[+] EnlargeJason Kidd
AP Photo/Sue OgrockiKnicks fans prefer Jason Kidd in an orange and blue uniform.
It's the guy who coaches the Nets.

In an interview shortly after he was released by the Knicks, World Peace told ESPN New York that his teammates talked often about how much the club misses Jason Kidd this season.

"I spoke to a lot of people and a lot of people are saying Jason Kidd was the reason [for the Knicks' poor play this year]," World Peace said in late February. "... I spoke to Tyson about it and Tyson said Jason Kidd used to do a lot of adjustments on the court. So that was an issue that we had this year with Jason Kidd becoming a coach. A lot of times they kept saying, 'We miss that presence of Jason Kidd.'"

There are statistics and anecdotal evidence that support World Peace's point.

Last year, the Knicks were 7-5 in games decided by three points or fewer. This season, with Kidd on the other side of the East River, the Knicks have gone 2-7 in such games.

That statistic suggests a failure by the Knicks to execute late in close games.

There's no way to say this with any certainty, but maybe Kidd could have helped the Knicks handle things better in tight games.

"You don't see it on the stat sheet, but there's three or four or five plays that Jason does throughout the course of a game that beats the other team," Mike Woodson said of Kidd last year. "It's amazing."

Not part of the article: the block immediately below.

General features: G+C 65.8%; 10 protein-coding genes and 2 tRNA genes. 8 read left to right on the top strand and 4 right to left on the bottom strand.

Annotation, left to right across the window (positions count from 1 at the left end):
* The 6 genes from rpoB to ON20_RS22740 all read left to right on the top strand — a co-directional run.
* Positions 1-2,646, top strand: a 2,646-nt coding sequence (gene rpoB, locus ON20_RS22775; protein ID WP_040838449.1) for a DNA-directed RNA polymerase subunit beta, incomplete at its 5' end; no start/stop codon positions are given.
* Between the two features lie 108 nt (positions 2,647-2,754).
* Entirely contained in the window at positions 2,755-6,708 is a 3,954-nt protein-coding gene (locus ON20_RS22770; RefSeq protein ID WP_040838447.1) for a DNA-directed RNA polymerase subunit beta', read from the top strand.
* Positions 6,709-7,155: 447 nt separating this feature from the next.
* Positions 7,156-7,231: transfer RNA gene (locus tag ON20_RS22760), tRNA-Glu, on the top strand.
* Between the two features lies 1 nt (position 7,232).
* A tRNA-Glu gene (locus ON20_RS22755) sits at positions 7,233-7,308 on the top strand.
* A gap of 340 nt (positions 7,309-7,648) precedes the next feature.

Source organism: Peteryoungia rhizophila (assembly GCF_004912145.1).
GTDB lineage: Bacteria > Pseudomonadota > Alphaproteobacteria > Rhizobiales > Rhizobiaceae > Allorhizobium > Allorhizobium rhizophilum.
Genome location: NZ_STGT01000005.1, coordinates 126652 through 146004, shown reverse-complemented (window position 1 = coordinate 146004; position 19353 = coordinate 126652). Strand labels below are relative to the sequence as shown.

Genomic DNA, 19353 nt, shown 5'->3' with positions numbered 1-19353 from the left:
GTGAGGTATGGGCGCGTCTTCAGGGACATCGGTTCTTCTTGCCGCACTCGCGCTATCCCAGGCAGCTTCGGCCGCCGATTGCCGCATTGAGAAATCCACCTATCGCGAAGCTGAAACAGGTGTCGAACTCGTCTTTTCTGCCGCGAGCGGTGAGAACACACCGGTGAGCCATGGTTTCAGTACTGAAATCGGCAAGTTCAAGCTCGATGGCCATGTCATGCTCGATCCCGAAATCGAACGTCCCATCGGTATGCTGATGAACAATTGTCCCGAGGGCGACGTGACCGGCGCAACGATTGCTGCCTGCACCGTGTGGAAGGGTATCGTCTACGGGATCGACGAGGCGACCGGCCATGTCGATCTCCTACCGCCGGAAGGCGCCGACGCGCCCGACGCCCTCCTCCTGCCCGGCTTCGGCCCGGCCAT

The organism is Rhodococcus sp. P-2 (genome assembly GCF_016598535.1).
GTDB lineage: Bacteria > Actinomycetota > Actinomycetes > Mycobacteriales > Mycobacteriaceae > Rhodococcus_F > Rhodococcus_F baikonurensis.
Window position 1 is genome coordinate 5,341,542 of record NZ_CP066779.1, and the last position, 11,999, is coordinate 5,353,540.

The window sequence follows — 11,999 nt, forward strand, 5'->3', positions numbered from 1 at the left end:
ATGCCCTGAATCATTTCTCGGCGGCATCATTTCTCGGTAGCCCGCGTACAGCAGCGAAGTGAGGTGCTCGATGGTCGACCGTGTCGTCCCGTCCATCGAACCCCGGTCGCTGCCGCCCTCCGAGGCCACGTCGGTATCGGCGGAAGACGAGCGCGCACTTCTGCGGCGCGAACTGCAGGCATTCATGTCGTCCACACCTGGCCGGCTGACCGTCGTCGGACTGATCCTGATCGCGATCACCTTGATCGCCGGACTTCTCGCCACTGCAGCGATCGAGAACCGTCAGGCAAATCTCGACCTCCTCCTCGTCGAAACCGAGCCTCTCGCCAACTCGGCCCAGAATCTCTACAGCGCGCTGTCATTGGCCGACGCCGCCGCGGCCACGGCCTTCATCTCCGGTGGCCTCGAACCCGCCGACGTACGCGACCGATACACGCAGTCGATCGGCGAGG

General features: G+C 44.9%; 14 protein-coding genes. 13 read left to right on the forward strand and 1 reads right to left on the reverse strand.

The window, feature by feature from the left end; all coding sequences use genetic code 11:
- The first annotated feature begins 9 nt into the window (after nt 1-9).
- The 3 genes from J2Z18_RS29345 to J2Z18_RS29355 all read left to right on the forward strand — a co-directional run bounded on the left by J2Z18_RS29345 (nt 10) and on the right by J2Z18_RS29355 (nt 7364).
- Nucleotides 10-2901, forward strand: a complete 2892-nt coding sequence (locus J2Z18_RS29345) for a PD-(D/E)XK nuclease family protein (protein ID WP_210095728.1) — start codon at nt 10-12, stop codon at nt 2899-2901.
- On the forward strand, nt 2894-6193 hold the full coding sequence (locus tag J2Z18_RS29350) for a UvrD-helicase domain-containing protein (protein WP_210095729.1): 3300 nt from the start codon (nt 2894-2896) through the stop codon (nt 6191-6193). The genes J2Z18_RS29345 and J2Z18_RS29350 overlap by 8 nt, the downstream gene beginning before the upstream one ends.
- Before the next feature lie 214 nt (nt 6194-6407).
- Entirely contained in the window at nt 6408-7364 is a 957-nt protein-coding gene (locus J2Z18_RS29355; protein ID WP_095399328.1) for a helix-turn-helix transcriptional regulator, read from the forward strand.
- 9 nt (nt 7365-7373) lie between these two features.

Another instance in which the Knicks miss Kidd? Their collective basketball IQ seems to have taken a hit without the veteran point guard on the floor.

Losses to Washington, Houston, Indiana and a double-overtime win over Milwaukee come to mind.

It wouldn't be a stretch to wonder if Kidd's on-court intelligence could've offset some of the late-game errors that cost the Knicks wins.

"He's just like another coach on the court," Raymond Felton said of Kidd last season. "We get down by 10, 15 points and he's still calm. I've never seen a guy who's so poised; it seems like he isn't worried about anything."

Of course, the most recent memory of Kidd on the court isn't pretty.

The then 40-year-old ended his playing career by missing 17 straight shots over 10 games in the 2013 playoffs. So it's easy to forget that Kidd played such an integral role in the Knicks' early season success.

But he did.

In in the first 26 games of the season, Kidd hit an eye-popping 44.3 percent of his 3-point attempts. He also helped the ball movement in a Knicks offense that at times became encumbered by isolation.

Kidd's assist rate -- or the number of his assists compared to possessions used -- was 33 percent for the season. That's more than double the league average.

The Knicks this season rank 21st in assist rate (16.2).

With that being said, Kidd's absence certainly isn't the only reason the Knicks have struggled this season.

Their offseason acquisition of Andrea Bargnani didn't work out well.

Both J.R. Smith and Iman Shumpert started slowly this season following offseason knee surgeries. Shumpert hasn't produced on a consistent basis.

Smith turned things around after two months of subpar play. Injuries, such as Tyson Chandler's broken leg, have certainly impacted the season. Woodson's also made some costly coaching errors.